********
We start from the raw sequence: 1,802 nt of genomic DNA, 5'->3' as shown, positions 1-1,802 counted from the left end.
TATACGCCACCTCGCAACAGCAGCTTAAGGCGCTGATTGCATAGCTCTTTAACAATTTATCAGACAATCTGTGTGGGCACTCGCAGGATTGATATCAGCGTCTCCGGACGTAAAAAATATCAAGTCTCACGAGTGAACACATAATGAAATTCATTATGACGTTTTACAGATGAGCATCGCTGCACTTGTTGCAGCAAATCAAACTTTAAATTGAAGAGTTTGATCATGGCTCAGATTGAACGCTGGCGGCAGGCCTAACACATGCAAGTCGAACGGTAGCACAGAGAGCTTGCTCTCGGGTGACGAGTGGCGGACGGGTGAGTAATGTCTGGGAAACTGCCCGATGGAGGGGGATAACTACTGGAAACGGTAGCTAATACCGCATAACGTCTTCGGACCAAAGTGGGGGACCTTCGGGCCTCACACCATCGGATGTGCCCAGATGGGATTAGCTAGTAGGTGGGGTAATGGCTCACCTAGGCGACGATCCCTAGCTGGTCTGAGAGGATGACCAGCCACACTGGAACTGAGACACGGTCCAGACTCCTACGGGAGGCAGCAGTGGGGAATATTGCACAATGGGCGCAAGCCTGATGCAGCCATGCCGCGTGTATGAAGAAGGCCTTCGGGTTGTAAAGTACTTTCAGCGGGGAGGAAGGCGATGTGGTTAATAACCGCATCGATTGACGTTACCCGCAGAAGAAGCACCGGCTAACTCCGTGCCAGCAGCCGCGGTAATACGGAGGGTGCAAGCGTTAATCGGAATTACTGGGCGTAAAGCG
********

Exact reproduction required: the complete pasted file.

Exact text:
We start from the raw sequence: 1,802 nt of genomic DNA, 5'->3' as shown, positions 1-1,802 counted from the left end.
TATACGCCACCTCGCAACAGCAGCTTAAGGCGCTGATTGCATAGCTCTTTAACAATTTATCAGACAATCTGTGTGGGCACTCGCAGGATTGATATCAGCGTCTCCGGACGTAAAAAATATCAAGTCTCACGAGTGAACACATAATGAAATTCATTATGACGTTTTACAGATGAGCATCGCTGCACTTGTTGCAGCAAATCAAACTTTAAATTGAAGAGTTTGATCATGGCTCAGATTGAACGCTGGCGGCAGGCCTAACACATGCAAGTCGAACGGTAGCACAGAGAGCTTGCTCTCGGGTGACGAGTGGCGGACGGGTGAGTAATGTCTGGGAAACTGCCCGATGGAGGGGGATAACTACTGGAAACGGTAGCTAATACCGCATAACGTCTTCGGACCAAAGTGGGGGACCTTCGGGCCTCACACCATCGGATGTGCCCAGATGGGATTAGCTAGTAGGTGGGGTAATGGCTCACCTAGGCGACGATCCCTAGCTGGTCTGAGAGGATGACCAGCCACACTGGAACTGAGACACGGTCCAGACTCCTACGGGAGGCAGCAGTGGGGAATATTGCACAATGGGCGCAAGCCTGATGCAGCCATGCCGCGTGTATGAAGAAGGCCTTCGGGTTGTAAAGTACTTTCAGCGGGGAGGAAGGCGATGTGGTTAATAACCGCATCGATTGACGTTACCCGCAGAAGAAGCACCGGCTAACTCCGTGCCAGCAGCCGCGGTAATACGGAGGGTGCAAGCGTTAATCGGAATTACTGGGCGTAAAGCG